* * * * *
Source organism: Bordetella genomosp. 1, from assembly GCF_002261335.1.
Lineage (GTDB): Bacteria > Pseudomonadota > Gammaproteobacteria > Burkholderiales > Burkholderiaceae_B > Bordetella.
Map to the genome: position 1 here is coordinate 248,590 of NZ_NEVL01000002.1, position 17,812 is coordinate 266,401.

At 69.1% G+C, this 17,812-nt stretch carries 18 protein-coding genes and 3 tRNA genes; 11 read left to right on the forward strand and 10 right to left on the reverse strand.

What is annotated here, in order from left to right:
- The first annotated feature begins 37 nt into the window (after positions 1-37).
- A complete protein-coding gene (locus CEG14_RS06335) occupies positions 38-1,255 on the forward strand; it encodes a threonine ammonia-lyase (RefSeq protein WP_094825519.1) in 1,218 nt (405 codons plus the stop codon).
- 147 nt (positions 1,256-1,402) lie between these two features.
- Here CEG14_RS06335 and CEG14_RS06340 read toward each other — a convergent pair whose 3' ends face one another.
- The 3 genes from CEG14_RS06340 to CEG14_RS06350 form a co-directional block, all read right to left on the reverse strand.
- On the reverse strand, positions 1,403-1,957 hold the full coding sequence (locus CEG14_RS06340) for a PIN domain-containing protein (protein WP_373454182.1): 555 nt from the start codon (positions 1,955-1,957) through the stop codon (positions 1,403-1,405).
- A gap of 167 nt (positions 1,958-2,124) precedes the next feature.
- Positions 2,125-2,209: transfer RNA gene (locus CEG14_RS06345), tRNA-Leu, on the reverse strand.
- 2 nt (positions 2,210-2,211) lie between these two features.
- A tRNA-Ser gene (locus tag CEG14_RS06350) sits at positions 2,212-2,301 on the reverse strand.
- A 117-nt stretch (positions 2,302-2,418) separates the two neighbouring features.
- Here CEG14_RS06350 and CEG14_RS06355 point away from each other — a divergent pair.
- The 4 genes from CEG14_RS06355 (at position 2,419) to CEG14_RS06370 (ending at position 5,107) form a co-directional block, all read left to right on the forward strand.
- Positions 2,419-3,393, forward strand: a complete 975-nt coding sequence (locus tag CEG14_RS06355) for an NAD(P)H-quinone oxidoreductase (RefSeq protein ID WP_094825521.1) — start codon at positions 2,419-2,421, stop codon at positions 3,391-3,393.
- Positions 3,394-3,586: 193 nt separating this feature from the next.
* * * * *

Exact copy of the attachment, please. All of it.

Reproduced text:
Source organism: Bordetella genomosp. 1, from assembly GCF_002261335.1.
Lineage (GTDB): Bacteria > Pseudomonadota > Gammaproteobacteria > Burkholderiales > Burkholderiaceae_B > Bordetella.
Map to the genome: position 1 here is coordinate 248,590 of NZ_NEVL01000002.1, position 17,812 is coordinate 266,401.

At 69.1% G+C, this 17,812-nt stretch carries 18 protein-coding genes and 3 tRNA genes; 11 read left to right on the forward strand and 10 right to left on the reverse strand.

What is annotated here, in order from left to right:
- The first annotated feature begins 37 nt into the window (after positions 1-37).
- A complete protein-coding gene (locus CEG14_RS06335) occupies positions 38-1,255 on the forward strand; it encodes a threonine ammonia-lyase (RefSeq protein WP_094825519.1) in 1,218 nt (405 codons plus the stop codon).
- 147 nt (positions 1,256-1,402) lie between these two features.
- Here CEG14_RS06335 and CEG14_RS06340 read toward each other — a convergent pair whose 3' ends face one another.
- The 3 genes from CEG14_RS06340 to CEG14_RS06350 form a co-directional block, all read right to left on the reverse strand.
- On the reverse strand, positions 1,403-1,957 hold the full coding sequence (locus CEG14_RS06340) for a PIN domain-containing protein (protein WP_373454182.1): 555 nt from the start codon (positions 1,955-1,957) through the stop codon (positions 1,403-1,405).
- A gap of 167 nt (positions 1,958-2,124) precedes the next feature.
- Positions 2,125-2,209: transfer RNA gene (locus CEG14_RS06345), tRNA-Leu, on the reverse strand.
- 2 nt (positions 2,210-2,211) lie between these two features.
- A tRNA-Ser gene (locus tag CEG14_RS06350) sits at positions 2,212-2,301 on the reverse strand.
- A 117-nt stretch (positions 2,302-2,418) separates the two neighbouring features.
- Here CEG14_RS06350 and CEG14_RS06355 point away from each other — a divergent pair.
- The 4 genes from CEG14_RS06355 (at position 2,419) to CEG14_RS06370 (ending at position 5,107) form a co-directional block, all read left to right on the forward strand.
- Positions 2,419-3,393, forward strand: a complete 975-nt coding sequence (locus tag CEG14_RS06355) for an NAD(P)H-quinone oxidoreductase (RefSeq protein ID WP_094825521.1) — start codon at positions 2,419-2,421, stop codon at positions 3,391-3,393.
- Positions 3,394-3,586: 193 nt separating this feature from the next.